- In our latest US in-store mobile payments forecast, we find that volume will reach $75 billion this year. Weak consumer interest and stumbles by major providers like CurrentC have resulted in slower uptake in mobile payments usage than previously expected. Our earlier estimate anticipated that US mobile payment volume would reach $129 billion this year.
- While growth will be slower than anticipated, we expect volume to pick up significantly by 2020, reaching $503 billion. This reflects a compound annual growth rate (CAGR) of 80% between 2015 and 2020. At the end of the forecast period, we expect mobile payments volume to account for just over 8% of total in-store US retail volume.
- More than half the US population will test out mobile payments by 2020, but engagement will remain fairly low for the average user. The portion of the US consumer population making a mobile payment at least once a year will expand from nearly 11% in 2015 to 56% by 2020.
- No mobile wallet is a hit so far. While Apple Pay has generated a lot of buzz, most surveys indicate lackluster adoption of its in-store capability. Nor have consumers embraced Samsung Pay, even though it works with most terminals in the US.
- Consumer interest is the primary barrier to mobile payments adoption. Surveys indicate that the issue is less the mobile wallet itself and more that people remain loyal to traditional payment methods and show little enthusiasm for picking up new habits.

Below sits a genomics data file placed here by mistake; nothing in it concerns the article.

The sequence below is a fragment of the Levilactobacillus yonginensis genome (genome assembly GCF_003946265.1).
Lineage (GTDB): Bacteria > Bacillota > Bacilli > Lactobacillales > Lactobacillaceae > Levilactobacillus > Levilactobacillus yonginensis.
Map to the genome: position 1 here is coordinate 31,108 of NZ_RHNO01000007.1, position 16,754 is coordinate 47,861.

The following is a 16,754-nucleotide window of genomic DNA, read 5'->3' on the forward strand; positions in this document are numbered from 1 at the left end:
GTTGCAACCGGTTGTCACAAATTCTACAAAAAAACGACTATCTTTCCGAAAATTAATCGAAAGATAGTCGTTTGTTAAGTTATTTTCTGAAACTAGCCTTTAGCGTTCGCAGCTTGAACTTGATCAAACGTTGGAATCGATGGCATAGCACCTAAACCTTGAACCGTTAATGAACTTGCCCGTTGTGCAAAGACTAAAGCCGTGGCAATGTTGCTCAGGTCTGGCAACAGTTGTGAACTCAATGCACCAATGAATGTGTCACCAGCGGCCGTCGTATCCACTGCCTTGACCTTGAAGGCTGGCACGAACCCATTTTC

- Integrated loyalty programs and other add-on features will be key to mobile wallets taking off. Consumers are showing interest in wallets with integrated loyalty programs. Other potential add-ons, like in-app, in-browser, and P2P payments, will also start fueling adoption. This strategy has been proved successful in China with platforms like WeChat and Alipay.
- Among merchants, security will likely motivate broader adoption. Although EMV is helping to tighten security for in-store transactions, it's not a perfect solution. The prospect of avoiding security breaches could drive wider merchant adoption of Apple Pay and other mobile wallets that rely on tokenization, which more effectively protects customer data.
Although the mobile wallet ecosystem is maturing, in-store mobile payments haven't yet taken off. Awareness of mobile wallets is high — 84% of iPhone 6 users were aware of Apple Pay as of December 2015 — but consumer disinterest, coupled [...]